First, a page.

To be eligible as an employee, you must also pass the following tests:
Which expenses can be deducted
- Using part of your home to conduct business must be for the convenience of your employer.
- You cannot rent any portion of your home to your employer and use that rented space to carry out work duties for that employer.
The IRS allows you to deduct only certain qualified expenses under the home office tax deduction. There are three general rules when it comes the expenses that qualify for this tax break:
- 1. Home office only -- If an expense is related only to your home office, the entire cost is deductible as a "direct" home office expense.
- 2. Whole house -- If an expense affects the entire house, a percentage of it will be deductible as an "indirect" home office expense.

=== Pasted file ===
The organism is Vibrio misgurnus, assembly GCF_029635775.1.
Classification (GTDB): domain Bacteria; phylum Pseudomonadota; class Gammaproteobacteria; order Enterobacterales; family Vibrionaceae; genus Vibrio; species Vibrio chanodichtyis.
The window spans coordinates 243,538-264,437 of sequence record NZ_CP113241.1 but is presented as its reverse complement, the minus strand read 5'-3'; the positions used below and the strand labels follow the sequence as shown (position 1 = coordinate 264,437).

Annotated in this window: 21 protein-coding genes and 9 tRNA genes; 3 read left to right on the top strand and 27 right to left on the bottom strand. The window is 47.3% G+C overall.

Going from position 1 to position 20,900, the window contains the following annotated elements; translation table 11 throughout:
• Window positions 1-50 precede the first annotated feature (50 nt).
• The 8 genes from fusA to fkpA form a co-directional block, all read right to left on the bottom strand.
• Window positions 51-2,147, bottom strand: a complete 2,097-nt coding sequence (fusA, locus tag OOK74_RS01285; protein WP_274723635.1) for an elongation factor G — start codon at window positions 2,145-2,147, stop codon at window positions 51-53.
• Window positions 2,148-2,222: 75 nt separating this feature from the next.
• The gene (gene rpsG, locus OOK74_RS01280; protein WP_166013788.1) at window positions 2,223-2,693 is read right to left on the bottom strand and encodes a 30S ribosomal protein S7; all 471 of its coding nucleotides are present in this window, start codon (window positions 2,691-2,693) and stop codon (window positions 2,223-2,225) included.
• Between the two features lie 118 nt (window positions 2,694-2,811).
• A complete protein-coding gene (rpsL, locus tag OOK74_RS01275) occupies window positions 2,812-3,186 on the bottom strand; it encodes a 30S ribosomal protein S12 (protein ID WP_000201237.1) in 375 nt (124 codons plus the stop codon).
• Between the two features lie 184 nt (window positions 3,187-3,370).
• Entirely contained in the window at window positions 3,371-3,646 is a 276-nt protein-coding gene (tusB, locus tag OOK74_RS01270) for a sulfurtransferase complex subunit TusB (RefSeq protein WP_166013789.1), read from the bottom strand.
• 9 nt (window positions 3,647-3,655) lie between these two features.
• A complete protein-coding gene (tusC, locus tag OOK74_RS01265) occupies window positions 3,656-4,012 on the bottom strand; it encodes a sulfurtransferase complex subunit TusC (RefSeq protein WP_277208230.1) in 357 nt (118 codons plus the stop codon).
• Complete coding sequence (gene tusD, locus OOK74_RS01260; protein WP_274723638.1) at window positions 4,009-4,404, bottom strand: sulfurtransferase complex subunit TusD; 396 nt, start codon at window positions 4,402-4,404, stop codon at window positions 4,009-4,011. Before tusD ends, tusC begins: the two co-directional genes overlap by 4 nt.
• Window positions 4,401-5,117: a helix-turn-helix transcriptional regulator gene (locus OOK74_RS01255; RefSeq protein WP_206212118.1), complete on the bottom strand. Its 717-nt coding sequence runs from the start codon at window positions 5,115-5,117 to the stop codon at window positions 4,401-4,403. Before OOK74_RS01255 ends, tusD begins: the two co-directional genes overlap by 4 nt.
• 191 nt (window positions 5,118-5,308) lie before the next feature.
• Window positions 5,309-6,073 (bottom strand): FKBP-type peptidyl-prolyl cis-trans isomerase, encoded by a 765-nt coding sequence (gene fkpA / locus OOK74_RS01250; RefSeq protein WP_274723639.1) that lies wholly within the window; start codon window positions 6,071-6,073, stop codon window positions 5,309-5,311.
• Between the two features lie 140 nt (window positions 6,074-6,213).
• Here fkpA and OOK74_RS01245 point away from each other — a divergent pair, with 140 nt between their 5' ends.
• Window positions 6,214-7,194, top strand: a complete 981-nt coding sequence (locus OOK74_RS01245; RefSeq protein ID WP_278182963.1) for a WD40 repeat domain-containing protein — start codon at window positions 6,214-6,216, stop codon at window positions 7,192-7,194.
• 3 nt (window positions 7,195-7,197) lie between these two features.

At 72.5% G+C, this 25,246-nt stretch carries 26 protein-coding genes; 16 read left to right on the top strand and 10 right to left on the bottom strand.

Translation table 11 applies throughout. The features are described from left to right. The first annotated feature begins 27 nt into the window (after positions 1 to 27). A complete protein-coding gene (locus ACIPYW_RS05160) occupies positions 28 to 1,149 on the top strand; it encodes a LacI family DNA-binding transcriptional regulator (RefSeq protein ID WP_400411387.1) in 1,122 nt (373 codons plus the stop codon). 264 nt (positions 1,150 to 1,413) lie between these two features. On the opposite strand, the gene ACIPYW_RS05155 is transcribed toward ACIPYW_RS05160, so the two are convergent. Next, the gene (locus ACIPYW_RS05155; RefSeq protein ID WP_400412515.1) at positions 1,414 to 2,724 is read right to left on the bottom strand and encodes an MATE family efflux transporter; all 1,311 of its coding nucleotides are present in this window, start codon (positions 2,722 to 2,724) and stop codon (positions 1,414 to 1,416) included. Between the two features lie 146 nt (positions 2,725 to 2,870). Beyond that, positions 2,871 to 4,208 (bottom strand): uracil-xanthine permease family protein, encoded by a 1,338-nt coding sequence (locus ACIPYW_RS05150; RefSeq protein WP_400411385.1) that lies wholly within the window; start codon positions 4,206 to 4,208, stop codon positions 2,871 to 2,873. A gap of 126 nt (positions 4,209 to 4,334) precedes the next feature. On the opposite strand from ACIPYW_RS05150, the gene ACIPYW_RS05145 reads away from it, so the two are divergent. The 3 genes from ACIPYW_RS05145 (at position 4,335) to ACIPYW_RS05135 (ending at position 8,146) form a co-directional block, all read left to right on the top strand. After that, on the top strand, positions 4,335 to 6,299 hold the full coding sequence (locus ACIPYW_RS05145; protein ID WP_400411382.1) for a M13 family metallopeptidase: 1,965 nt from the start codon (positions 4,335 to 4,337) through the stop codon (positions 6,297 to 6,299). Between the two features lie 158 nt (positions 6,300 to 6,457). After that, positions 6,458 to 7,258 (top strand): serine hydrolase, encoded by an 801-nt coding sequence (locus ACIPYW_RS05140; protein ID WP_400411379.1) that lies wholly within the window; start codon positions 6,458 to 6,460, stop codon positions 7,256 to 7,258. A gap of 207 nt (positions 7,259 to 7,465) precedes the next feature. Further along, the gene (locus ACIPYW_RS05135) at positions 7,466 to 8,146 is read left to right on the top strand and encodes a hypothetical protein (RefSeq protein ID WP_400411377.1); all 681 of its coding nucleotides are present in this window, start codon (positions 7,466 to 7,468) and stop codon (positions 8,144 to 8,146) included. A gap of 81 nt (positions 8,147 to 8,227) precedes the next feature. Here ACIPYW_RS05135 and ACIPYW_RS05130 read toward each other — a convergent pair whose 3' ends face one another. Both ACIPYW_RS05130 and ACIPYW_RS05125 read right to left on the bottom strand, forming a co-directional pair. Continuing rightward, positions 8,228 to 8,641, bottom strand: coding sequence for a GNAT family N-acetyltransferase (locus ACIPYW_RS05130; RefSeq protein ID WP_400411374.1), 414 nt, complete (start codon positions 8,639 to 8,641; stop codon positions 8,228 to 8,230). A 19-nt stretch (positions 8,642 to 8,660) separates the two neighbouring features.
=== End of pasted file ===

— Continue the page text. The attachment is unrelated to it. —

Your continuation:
- 3. Non-business -- If an expense is associated solely with the non-business portion of your home, it is not deductible as a home office expense.
As with every tax deduction, there are restrictions on how much you are allowed to deduct for your home office expenses. In general, the more substantial your home business activities are, the greater your chances are for qualifying for the home office tax deduction. Keep in mind, however, the amount of your home office tax deduction cannot exceed your home-based business income.
For information regarding the home office tax deduction, including special rules and which tax worksheets, please refer to these resources:
IRS Publication 527
(Residential Rental Property)
IRS Publication 587
(Business Use of Your Home)
IRS Tax Form 8829
(Expenses for Business Use of Your Home)
IRS Tax Form 8829 Instructions
IRS Tax Form 1040, Schedule A
IRS Tax Form 1040, Schedule C